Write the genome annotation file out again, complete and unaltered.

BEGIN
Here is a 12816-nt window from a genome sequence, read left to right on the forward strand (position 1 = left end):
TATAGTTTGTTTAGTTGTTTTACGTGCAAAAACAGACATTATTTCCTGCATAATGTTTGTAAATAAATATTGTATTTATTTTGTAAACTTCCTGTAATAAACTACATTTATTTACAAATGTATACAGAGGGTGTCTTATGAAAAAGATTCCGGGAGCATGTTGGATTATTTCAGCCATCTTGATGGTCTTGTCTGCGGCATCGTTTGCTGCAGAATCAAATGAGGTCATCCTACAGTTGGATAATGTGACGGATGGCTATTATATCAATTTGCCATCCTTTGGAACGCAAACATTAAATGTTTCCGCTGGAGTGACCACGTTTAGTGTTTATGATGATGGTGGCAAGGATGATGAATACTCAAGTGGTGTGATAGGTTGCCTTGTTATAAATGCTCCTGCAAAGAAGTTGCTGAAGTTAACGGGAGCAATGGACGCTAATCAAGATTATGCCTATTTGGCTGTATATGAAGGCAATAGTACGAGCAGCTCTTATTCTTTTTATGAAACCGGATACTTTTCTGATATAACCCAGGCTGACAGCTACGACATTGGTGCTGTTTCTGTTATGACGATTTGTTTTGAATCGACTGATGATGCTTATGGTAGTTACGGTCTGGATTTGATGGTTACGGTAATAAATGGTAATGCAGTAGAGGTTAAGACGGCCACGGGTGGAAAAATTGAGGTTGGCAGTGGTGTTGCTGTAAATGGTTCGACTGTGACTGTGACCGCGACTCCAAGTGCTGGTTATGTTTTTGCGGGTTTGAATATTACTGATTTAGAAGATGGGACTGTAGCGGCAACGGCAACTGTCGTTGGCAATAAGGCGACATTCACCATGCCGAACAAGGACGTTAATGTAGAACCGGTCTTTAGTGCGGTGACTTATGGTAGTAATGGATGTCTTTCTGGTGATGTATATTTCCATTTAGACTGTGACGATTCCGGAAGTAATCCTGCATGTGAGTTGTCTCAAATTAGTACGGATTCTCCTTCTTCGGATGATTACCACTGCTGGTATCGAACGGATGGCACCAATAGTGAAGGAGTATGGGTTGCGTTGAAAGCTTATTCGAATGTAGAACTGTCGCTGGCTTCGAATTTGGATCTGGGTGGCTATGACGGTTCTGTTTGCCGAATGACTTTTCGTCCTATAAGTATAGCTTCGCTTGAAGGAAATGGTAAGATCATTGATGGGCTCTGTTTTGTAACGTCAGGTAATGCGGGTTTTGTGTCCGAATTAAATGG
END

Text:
Here is a 12816-nt window from a genome sequence, read left to right on the forward strand (position 1 = left end):
TATAGTTTGTTTAGTTGTTTTACGTGCAAAAACAGACATTATTTCCTGCATAATGTTTGTAAATAAATATTGTATTTATTTTGTAAACTTCCTGTAATAAACTACATTTATTTACAAATGTATACAGAGGGTGTCTTATGAAAAAGATTCCGGGAGCATGTTGGATTATTTCAGCCATCTTGATGGTCTTGTCTGCGGCATCGTTTGCTGCAGAATCAAATGAGGTCATCCTACAGTTGGATAATGTGACGGATGGCTATTATATCAATTTGCCATCCTTTGGAACGCAAACATTAAATGTTTCCGCTGGAGTGACCACGTTTAGTGTTTATGATGATGGTGGCAAGGATGATGAATACTCAAGTGGTGTGATAGGTTGCCTTGTTATAAATGCTCCTGCAAAGAAGTTGCTGAAGTTAACGGGAGCAATGGACGCTAATCAAGATTATGCCTATTTGGCTGTATATGAAGGCAATAGTACGAGCAGCTCTTATTCTTTTTATGAAACCGGATACTTTTCTGATATAACCCAGGCTGACAGCTACGACATTGGTGCTGTTTCTGTTATGACGATTTGTTTTGAATCGACTGATGATGCTTATGGTAGTTACGGTCTGGATTTGATGGTTACGGTAATAAATGGTAATGCAGTAGAGGTTAAGACGGCCACGGGTGGAAAAATTGAGGTTGGCAGTGGTGTTGCTGTAAATGGTTCGACTGTGACTGTGACCGCGACTCCAAGTGCTGGTTATGTTTTTGCGGGTTTGAATATTACTGATTTAGAAGATGGGACTGTAGCGGCAACGGCAACTGTCGTTGGCAATAAGGCGACATTCACCATGCCGAACAAGGACGTTAATGTAGAACCGGTCTTTAGTGCGGTGACTTATGGTAGTAATGGATGTCTTTCTGGTGATGTATATTTCCATTTAGACTGTGACGATTCCGGAAGTAATCCTGCATGTGAGTTGTCTCAAATTAGTACGGATTCTCCTTCTTCGGATGATTACCACTGCTGGTATCGAACGGATGGCACCAATAGTGAAGGAGTATGGGTTGCGTTGAAAGCTTATTCGAATGTAGAACTGTCGCTGGCTTCGAATTTGGATCTGGGTGGCTATGACGGTTCTGTTTGCCGAATGACTTTTCGTCCTATAAGTATAGCTTCGCTTGAAGGAAATGGTAAGATCATTGATGGGCTCTGTTTTGTAACGTCAGGTAATGCGGGTTTTGTGTCCGAATTAAATGG